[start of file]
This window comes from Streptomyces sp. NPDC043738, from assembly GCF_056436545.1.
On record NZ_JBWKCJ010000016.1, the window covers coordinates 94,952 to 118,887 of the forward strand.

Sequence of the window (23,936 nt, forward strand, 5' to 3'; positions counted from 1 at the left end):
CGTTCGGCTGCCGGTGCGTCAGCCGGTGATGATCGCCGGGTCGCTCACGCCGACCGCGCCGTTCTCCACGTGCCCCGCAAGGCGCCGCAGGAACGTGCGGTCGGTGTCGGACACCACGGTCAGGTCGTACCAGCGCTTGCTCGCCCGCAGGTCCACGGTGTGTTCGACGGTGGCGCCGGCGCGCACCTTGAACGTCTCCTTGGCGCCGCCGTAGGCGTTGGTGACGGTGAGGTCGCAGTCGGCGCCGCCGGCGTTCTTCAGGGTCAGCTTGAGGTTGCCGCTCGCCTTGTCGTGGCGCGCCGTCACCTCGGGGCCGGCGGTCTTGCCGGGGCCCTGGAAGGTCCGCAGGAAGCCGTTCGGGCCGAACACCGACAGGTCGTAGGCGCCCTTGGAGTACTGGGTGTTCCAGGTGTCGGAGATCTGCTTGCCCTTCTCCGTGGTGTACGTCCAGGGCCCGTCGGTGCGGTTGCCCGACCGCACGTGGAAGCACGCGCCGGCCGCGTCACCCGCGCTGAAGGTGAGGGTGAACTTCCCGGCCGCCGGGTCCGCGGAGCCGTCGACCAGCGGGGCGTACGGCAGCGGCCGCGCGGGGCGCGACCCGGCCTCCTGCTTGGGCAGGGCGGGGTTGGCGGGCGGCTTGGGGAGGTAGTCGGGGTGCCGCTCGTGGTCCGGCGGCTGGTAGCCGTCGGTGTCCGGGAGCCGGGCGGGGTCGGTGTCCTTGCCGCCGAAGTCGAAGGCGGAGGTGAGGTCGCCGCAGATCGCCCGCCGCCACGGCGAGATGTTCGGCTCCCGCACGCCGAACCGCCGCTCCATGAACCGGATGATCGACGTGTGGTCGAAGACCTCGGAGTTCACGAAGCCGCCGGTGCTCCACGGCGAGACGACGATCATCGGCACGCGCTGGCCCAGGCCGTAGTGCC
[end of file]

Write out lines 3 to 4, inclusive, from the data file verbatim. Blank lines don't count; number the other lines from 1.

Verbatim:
Sequence of the window (23,936 nt, forward strand, 5' to 3'; positions counted from 1 at the left end):
CGTTCGGCTGCCGGTGCGTCAGCCGGTGATGATCGCCGGGTCGCTCACGCCGACCGCGCCGTTCTCCACGTGCCCCGCAAGGCGCCGCAGGAACGTGCGGTCGGTGTCGGACACCACGGTCAGGTCGTACCAGCGCTTGCTCGCCCGCAGGTCCACGGTGTGTTCGACGGTGGCGCCGGCGCGCACCTTGAACGTCTCCTTGGCGCCGCCGTAGGCGTTGGTGACGGTGAGGTCGCAGTCGGCGCCGCCGGCGTTCTTCAGGGTCAGCTTGAGGTTGCCGCTCGCCTTGTCGTGGCGCGCCGTCACCTCGGGGCCGGCGGTCTTGCCGGGGCCCTGGAAGGTCCGCAGGAAGCCGTTCGGGCCGAACACCGACAGGTCGTAGGCGCCCTTGGAGTACTGGGTGTTCCAGGTGTCGGAGATCTGCTTGCCCTTCTCCGTGGTGTACGTCCAGGGCCCGTCGGTGCGGTTGCCCGACCGCACGTGGAAGCACGCGCCGGCCGCGTCACCCGCGCTGAAGGTGAGGGTGAACTTCCCGGCCGCCGGGTCCGCGGAGCCGTCGACCAGCGGGGCGTACGGCAGCGGCCGCGCGGGGCGCGACCCGGCCTCCTGCTTGGGCAGGGCGGGGTTGGCGGGCGGCTTGGGGAGGTAGTCGGGGTGCCGCTCGTGGTCCGGCGGCTGGTAGCCGTCGGTGTCCGGGAGCCGGGCGGGGTCGGTGTCCTTGCCGCCGAAGTCGAAGGCGGAGGTGAGGTCGCCGCAGATCGCCCGCCGCCACGGCGAGATGTTCGGCTCCCGCACGCCGAACCGCCGCTCCATGAACCGGATGATCGACGTGTGGTCGAAGACCTCGGAGTTCACGAAGCCGCCGGTGCTCCACGGCGAGACGACGATCATCGGCACGCGCTGGCCCAGGCCGTAGTGCC